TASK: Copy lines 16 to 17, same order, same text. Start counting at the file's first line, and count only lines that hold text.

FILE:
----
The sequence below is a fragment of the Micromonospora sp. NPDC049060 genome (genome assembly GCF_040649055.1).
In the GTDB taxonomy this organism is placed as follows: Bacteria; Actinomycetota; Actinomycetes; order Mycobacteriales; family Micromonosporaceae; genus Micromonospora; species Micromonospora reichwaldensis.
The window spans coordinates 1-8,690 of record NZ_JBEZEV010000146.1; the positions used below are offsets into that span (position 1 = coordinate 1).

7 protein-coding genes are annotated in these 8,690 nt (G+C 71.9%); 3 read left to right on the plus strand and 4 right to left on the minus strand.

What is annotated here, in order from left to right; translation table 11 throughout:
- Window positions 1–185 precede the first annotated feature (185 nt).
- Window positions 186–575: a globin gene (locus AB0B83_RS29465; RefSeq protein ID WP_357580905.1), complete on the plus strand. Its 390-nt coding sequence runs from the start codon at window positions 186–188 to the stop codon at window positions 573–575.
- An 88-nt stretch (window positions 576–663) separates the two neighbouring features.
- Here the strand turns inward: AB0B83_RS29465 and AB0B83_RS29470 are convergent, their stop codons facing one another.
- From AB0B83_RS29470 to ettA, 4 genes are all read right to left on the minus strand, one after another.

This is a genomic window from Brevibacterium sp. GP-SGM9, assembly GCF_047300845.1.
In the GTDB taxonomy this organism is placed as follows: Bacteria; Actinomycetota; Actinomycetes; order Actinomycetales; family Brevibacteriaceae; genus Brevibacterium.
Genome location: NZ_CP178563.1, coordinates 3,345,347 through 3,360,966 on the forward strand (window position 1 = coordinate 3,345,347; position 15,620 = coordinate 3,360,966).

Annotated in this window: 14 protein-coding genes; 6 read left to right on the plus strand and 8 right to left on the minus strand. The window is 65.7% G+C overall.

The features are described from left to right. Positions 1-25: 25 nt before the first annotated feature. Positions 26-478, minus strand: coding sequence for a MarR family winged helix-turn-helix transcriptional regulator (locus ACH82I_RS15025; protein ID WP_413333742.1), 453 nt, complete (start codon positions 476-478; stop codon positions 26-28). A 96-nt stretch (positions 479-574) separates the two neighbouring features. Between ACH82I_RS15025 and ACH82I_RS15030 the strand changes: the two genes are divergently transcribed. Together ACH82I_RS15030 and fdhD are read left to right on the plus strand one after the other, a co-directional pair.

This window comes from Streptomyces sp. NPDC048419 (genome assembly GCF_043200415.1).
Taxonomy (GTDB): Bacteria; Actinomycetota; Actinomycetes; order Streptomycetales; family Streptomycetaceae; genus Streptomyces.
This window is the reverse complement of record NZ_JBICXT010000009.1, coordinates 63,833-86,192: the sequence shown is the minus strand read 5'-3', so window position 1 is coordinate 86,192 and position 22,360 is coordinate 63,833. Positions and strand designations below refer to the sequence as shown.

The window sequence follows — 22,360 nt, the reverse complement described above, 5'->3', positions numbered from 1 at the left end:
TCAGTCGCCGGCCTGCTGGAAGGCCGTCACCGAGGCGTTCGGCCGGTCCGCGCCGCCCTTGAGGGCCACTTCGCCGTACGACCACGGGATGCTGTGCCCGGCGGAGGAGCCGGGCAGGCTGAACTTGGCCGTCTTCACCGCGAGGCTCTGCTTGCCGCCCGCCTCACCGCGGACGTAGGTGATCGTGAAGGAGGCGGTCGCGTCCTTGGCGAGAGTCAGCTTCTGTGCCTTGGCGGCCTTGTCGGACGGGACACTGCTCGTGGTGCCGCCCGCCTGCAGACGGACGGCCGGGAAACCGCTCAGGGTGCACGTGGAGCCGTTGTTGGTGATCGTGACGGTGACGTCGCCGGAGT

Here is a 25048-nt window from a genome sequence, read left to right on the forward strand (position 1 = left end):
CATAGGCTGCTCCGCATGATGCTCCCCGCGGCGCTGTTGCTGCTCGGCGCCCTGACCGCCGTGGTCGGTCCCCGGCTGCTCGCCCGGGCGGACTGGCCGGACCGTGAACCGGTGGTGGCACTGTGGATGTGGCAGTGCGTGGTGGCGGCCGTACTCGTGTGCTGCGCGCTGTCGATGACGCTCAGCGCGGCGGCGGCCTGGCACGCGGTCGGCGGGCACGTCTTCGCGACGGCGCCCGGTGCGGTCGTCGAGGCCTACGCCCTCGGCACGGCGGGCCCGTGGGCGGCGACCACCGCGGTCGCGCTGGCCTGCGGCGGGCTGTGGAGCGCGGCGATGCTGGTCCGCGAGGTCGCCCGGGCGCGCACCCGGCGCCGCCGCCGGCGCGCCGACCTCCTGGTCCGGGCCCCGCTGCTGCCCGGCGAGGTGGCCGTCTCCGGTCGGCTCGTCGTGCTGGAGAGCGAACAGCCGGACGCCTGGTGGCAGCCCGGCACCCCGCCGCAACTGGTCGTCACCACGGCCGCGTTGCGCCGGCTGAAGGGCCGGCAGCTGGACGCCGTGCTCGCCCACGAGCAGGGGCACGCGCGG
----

This window comes from Streptomyces sp. NPDC048419 (genome assembly GCF_043200415.1).
Taxonomy (GTDB): Bacteria; Actinomycetota; Actinomycetes; order Streptomycetales; family Streptomycetaceae; genus Streptomyces.